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Home for the Owl-idays


Thanks to the dedicated staff at the Forest Preserve District’s Willowbrook Wildlife Center in Glen Ellyn, a now-healthy short-eared owl has made its way back home in the wild in time for the owl-idays. (Sorry, we couldn’t help ourselves with that one! What a hoot!)

After a short, few weeks' stay at the wildlife rehabilitation and education center, the animal was released into Springbrook Prairie Forest Preserve, a known overwintering grounds for these birds.

Found on the ground in Villa Park and brought to the center by the volunteer Chicago Bird Collision Monitors, the owl was the victim of a collision, likely with a window or car.

Both of its eyes had blood in them, and its right eye had a large visible ulcer and was not responding normally to light. The bird also had substantial bruising to his body and ruptured air sacs, common injuries with collisions.


The owl's short "ears" are visible in this admission photo. (They are just feathers on top the bird's head.)

Thankfully, a good night’s rest and some medications, including anti-inflammatories and  antibiotic eyedrops, quickly turned this owl around. By the next day he was alert and eating well with both eyes open. His progress stabilized him enough for X-rays, which showed no significant injuries.

SEOW Radiograph (1) (002)-1

Described as a "great patient," "a good eater" and even "spunky," the bird moved quickly through the rehabilitation process, into incrementally larger enclosures and eventually outdoors only days after arrival.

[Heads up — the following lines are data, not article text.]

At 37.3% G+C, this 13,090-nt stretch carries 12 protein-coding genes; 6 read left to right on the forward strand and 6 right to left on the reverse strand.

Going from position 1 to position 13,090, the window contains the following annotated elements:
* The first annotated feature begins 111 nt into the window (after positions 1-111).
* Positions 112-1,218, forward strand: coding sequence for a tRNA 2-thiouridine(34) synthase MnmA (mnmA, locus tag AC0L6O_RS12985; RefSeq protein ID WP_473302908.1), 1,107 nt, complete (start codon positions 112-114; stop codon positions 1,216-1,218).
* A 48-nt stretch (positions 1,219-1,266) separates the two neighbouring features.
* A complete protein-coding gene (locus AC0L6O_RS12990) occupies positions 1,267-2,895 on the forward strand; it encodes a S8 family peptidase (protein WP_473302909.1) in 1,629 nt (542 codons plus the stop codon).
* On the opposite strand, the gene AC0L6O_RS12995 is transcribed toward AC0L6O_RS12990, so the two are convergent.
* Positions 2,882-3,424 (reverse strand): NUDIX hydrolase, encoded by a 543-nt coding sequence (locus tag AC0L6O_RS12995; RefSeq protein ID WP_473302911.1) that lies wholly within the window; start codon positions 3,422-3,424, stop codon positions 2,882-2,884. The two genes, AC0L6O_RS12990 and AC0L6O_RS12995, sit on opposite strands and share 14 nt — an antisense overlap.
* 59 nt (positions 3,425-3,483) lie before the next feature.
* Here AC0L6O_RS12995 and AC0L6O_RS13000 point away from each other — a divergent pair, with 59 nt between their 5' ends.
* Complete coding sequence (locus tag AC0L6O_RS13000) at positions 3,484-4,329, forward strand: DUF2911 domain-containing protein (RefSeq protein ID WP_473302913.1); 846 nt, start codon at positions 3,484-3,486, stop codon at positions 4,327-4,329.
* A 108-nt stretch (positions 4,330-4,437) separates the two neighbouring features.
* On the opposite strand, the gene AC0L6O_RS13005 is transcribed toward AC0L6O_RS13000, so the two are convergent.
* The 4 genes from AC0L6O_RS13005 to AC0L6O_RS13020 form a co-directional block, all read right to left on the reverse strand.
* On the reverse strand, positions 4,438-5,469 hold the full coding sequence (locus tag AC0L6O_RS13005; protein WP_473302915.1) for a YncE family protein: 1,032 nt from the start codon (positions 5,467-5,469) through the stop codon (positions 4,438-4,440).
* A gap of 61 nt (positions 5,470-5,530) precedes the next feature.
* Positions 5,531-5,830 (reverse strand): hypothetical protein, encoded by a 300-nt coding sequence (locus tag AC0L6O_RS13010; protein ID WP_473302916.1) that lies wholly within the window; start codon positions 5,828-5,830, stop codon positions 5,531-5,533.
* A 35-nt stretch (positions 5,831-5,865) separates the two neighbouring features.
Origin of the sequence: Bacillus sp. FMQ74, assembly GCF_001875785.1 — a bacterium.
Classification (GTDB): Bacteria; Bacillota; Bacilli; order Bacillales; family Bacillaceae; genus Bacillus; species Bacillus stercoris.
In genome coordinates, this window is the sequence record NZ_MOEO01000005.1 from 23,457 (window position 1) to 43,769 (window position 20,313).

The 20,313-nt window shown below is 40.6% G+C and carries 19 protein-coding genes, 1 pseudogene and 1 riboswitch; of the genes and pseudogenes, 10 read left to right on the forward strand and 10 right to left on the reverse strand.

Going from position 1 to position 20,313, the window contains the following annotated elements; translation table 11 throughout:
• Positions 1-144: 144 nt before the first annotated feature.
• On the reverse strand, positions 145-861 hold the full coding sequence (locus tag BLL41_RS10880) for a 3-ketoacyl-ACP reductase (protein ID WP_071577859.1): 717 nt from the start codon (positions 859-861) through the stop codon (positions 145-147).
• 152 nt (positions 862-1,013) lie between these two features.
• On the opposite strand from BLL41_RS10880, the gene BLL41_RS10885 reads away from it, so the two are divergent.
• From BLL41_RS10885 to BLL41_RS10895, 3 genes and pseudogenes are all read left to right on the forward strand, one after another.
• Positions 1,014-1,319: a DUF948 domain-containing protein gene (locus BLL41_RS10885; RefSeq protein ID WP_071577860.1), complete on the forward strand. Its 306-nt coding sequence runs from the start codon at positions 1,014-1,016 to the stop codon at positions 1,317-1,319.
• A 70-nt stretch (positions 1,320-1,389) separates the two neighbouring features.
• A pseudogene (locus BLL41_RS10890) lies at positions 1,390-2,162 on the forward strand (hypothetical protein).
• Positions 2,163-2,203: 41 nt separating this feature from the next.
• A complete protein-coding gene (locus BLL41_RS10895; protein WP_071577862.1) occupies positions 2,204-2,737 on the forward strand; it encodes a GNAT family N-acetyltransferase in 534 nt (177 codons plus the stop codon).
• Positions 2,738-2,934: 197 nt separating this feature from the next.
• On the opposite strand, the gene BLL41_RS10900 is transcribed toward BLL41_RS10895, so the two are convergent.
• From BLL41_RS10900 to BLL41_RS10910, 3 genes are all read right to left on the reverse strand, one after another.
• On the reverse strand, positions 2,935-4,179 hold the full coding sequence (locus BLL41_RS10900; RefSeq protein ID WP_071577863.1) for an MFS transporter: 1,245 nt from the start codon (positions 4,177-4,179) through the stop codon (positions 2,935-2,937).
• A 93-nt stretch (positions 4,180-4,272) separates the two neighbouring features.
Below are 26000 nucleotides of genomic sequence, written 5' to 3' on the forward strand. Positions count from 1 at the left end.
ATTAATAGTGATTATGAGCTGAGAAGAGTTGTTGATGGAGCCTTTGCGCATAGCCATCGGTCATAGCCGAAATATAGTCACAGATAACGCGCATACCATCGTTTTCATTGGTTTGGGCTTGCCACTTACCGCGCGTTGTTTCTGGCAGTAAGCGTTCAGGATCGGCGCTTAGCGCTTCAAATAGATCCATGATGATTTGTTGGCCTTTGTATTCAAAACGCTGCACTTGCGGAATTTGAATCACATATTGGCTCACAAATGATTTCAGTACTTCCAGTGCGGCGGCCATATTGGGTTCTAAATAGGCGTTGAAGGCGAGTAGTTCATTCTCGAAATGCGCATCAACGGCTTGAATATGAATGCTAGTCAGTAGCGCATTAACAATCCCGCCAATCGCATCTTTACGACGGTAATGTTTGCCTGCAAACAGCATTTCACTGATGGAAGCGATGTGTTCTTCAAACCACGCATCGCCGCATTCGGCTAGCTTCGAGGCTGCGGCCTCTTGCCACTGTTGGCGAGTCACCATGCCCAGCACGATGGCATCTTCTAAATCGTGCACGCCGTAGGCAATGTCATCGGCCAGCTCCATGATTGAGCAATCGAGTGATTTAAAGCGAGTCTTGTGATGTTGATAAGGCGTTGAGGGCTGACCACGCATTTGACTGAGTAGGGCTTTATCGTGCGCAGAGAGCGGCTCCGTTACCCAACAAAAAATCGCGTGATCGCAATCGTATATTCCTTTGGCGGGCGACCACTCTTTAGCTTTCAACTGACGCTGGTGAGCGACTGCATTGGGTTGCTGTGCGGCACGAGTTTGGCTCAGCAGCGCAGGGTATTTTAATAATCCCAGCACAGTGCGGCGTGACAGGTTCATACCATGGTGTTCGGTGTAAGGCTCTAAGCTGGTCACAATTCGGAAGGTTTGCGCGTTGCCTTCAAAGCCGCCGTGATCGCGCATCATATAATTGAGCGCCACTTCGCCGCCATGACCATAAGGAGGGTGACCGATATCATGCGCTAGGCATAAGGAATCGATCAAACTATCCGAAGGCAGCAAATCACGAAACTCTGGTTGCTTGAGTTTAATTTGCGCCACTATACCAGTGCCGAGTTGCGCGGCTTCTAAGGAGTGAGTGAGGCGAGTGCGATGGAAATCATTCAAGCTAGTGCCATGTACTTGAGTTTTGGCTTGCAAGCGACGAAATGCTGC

The owl continued to receive regular check-ups to make sure its eye was completely healed before release.

Once it was outside, staff monitored the animal's flight, perching and hunting abilities, and weight. Willowbrook's veterinarian continued to perform regular ocular exams to track the bird's progress and deemed it fully recovered just 25 days after admission.


The owl, in Willowbrook's outdoor raptor flight facility, was Willowbrook's 9,569th patient of 2019. 

Short-eared owls are endangered in Illinois because of their need for open, dense grasslands or prairies during the breeding season. Even though Illinois is known as “the prairie state,” most of our original prairies have been converted to monoculture farmland, so these owls aren’t able to find the habitat and resources they need.

Short-eared owls are more active around twilight then at night, so the best time to see them is at dawn or dusk. They fly low over tall grasses, hunting for mice and voles, sometimes hovering as they locate their prey.

Forest Preserve District of DuPage County

Photo of blog author Forest Preserve District of DuPage County
The Forest Preserve District of DuPage County welcomes more than 6.2 million visitors a year; and manages nearly 26,000 acres in 60 forest preserves containing prairies, woodlands and wetlands.

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